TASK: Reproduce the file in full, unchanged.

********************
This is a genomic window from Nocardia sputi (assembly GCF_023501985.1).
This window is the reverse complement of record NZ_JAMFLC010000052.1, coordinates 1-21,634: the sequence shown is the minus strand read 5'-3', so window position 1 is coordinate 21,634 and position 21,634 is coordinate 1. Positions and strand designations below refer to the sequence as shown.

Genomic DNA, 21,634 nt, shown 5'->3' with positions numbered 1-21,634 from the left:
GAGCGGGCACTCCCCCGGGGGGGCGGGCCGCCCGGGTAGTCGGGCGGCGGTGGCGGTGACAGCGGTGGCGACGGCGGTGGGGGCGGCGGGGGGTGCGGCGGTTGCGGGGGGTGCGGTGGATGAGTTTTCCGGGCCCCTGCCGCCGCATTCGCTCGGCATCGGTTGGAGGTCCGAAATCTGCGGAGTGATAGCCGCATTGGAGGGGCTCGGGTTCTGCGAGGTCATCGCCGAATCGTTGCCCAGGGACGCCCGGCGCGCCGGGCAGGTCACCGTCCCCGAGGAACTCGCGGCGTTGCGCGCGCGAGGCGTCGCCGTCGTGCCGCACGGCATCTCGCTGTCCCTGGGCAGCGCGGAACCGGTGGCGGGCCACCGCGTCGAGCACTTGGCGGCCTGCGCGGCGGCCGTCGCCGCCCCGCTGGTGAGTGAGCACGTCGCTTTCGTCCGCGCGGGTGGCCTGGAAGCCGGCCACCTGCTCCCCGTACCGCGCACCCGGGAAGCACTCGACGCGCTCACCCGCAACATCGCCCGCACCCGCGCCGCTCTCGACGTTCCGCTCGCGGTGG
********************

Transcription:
This is a genomic window from Nocardia sputi (assembly GCF_023501985.1).
This window is the reverse complement of record NZ_JAMFLC010000052.1, coordinates 1-21,634: the sequence shown is the minus strand read 5'-3', so window position 1 is coordinate 21,634 and position 21,634 is coordinate 1. Positions and strand designations below refer to the sequence as shown.

Genomic DNA, 21,634 nt, shown 5'->3' with positions numbered 1-21,634 from the left:
GAGCGGGCACTCCCCCGGGGGGGCGGGCCGCCCGGGTAGTCGGGCGGCGGTGGCGGTGACAGCGGTGGCGACGGCGGTGGGGGCGGCGGGGGGTGCGGCGGTTGCGGGGGGTGCGGTGGATGAGTTTTCCGGGCCCCTGCCGCCGCATTCGCTCGGCATCGGTTGGAGGTCCGAAATCTGCGGAGTGATAGCCGCATTGGAGGGGCTCGGGTTCTGCGAGGTCATCGCCGAATCGTTGCCCAGGGACGCCCGGCGCGCCGGGCAGGTCACCGTCCCCGAGGAACTCGCGGCGTTGCGCGCGCGAGGCGTCGCCGTCGTGCCGCACGGCATCTCGCTGTCCCTGGGCAGCGCGGAACCGGTGGCGGGCCACCGCGTCGAGCACTTGGCGGCCTGCGCGGCGGCCGTCGCCGCCCCGCTGGTGAGTGAGCACGTCGCTTTCGTCCGCGCGGGTGGCCTGGAAGCCGGCCACCTGCTCCCCGTACCGCGCACCCGGGAAGCACTCGACGCGCTCACCCGCAACATCGCCCGCACCCGCGCCGCTCTCGACGTTCCGCTCGCGGTGG